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Ladybugs are voracious predators as both adults and larvae. A ladybug larvae can eat up to 400 aphids before it pupates (becomes an adult).

Ladybugs can be pink, yellow, orange, red, and all the varying shades in between. Their wing designs can be seven circular, 14 rectangular, or six oblong spots—to name a few.

They consume a broad diversity of prey, including aphids, scales, mites, mealybugs, small caterpillars, insect eggs and pupae, whiteflies, and mites.

Although they eat their worth and are beautiful in the garden or backyard, the best part is they do not sting or bite humans. Ladybugs are a win-win for your backyard.


Have you seen rainbows at your bird feeders? The male painted bunting (Passerina ciris) has a blue head, red chest, yellow to green shoulders, and a red back. The females and young males are a bright green. According to the Cornell Lab of Ornithology, “The French name of the Painted Bunting, nonpareil, means ‘without equal,’ a reference to the bird’s dazzling plumage.” 

Although their numbers are dropping due to capture and illegal sales (because they’re so purty), here in Central Texas, painted buntings are fairly common. During this time of year, they forage for seeds and visit our feeders. We are so blessed.


Consider digging and dividing any crowded spring bulbs. Once bulbs have matured and the foliage has turned brown, it is time to dig them up and thin out the bunch. Crowded bulbs produce fewer and smaller blooms; they usually need thinning every three to four years. Replant immediately in prepared beds. 

This is a great time and opportunity to go to Grandmother’s house and help her out. Bring home the bulbs that need to be thinned and have your own bulbs that you grew up knowing. This is a way to save some of the older varieties of bulbs with the whole family playing in the soil together and keeping a living family history alive. So be good to grandparents, good to yourself, and good to your children while passing along family history. Thin and transplant your family bulbs!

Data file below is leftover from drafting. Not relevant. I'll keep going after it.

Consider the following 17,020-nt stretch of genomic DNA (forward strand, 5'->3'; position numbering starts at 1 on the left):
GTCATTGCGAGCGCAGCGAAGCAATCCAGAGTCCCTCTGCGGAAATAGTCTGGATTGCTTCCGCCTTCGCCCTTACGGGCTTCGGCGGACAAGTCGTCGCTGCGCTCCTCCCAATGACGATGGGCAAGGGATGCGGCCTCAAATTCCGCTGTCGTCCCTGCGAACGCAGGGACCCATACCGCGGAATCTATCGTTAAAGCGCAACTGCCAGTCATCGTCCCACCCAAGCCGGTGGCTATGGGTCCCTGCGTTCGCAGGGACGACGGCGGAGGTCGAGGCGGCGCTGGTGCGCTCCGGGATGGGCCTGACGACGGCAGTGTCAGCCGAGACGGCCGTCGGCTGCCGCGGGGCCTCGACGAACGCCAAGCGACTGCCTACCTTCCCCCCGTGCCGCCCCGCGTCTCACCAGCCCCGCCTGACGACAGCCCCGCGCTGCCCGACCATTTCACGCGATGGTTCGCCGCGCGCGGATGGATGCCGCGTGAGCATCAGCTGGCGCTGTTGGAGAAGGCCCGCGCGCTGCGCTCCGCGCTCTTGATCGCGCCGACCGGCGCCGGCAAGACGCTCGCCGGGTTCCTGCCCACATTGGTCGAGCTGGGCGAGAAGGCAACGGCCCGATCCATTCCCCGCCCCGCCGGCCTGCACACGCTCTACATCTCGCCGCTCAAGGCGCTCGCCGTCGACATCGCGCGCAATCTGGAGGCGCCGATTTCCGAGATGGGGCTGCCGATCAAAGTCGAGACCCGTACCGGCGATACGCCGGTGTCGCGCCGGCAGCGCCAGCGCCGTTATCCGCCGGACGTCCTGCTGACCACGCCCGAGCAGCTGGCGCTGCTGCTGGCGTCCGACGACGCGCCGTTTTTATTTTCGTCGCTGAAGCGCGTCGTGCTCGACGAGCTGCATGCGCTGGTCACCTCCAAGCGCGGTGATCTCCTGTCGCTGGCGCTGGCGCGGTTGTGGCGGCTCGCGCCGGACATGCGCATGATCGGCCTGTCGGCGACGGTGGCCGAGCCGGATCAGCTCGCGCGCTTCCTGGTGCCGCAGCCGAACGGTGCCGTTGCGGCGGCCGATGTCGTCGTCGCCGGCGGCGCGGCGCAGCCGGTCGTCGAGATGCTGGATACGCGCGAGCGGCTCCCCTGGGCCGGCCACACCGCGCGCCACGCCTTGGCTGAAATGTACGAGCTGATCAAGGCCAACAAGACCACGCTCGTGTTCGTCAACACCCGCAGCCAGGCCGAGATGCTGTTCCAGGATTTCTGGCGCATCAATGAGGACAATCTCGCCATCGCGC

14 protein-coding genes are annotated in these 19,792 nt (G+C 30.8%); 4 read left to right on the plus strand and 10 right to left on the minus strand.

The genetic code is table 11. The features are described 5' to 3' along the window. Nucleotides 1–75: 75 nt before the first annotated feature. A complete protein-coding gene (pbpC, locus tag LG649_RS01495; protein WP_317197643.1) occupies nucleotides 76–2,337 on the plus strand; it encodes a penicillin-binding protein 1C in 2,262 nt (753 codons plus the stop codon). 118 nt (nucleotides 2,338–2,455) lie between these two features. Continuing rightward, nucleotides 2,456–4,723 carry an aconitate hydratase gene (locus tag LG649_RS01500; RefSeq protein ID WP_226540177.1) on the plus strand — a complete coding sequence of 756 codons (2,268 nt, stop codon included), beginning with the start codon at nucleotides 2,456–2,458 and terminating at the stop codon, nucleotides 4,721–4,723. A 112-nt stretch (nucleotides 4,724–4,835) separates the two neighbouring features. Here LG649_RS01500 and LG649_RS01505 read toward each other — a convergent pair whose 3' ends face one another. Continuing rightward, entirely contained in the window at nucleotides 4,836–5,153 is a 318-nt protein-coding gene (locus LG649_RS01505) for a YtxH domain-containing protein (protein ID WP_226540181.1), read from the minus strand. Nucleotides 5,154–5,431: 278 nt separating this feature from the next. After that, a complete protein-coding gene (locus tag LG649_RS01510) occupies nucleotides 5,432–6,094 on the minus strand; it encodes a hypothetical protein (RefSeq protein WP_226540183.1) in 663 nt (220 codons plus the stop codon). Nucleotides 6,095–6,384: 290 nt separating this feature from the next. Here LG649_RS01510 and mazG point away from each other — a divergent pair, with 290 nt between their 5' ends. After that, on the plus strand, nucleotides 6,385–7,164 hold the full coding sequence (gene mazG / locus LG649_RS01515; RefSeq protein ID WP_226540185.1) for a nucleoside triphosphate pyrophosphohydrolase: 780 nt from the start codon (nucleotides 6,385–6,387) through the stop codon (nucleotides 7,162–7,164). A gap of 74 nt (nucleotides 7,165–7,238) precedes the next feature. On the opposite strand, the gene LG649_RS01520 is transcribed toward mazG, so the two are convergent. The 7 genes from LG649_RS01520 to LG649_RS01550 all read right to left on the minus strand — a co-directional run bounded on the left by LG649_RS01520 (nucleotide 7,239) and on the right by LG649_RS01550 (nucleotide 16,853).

Side dressing: Mixing fertilizer into the soil along each row, around and beside growing plants. 

Top dressing: Placing fertilizer on top, without mixing into the soil.


  • Water for birds not only helps our fine feathered friends but keeps the bugs at bay (because the birds are there to eat the bugs). 
  • Jot down in your garden journal bloom times, arrival of birds, and expired blooms. 
  • Turn your compost. 

Till next time. Keep your souls and soles in your garden! Remember the True Master Gardener: Jesus said, “I am the vine; my Father is the Gardener.” John 15:1    

“In the Garden” is written by father-daughter gardening duo Bill and Martelle Luedecke. Questions or comments? Contact Martelle at 512-769-3179 or Contact Bill at 512-577-1463 or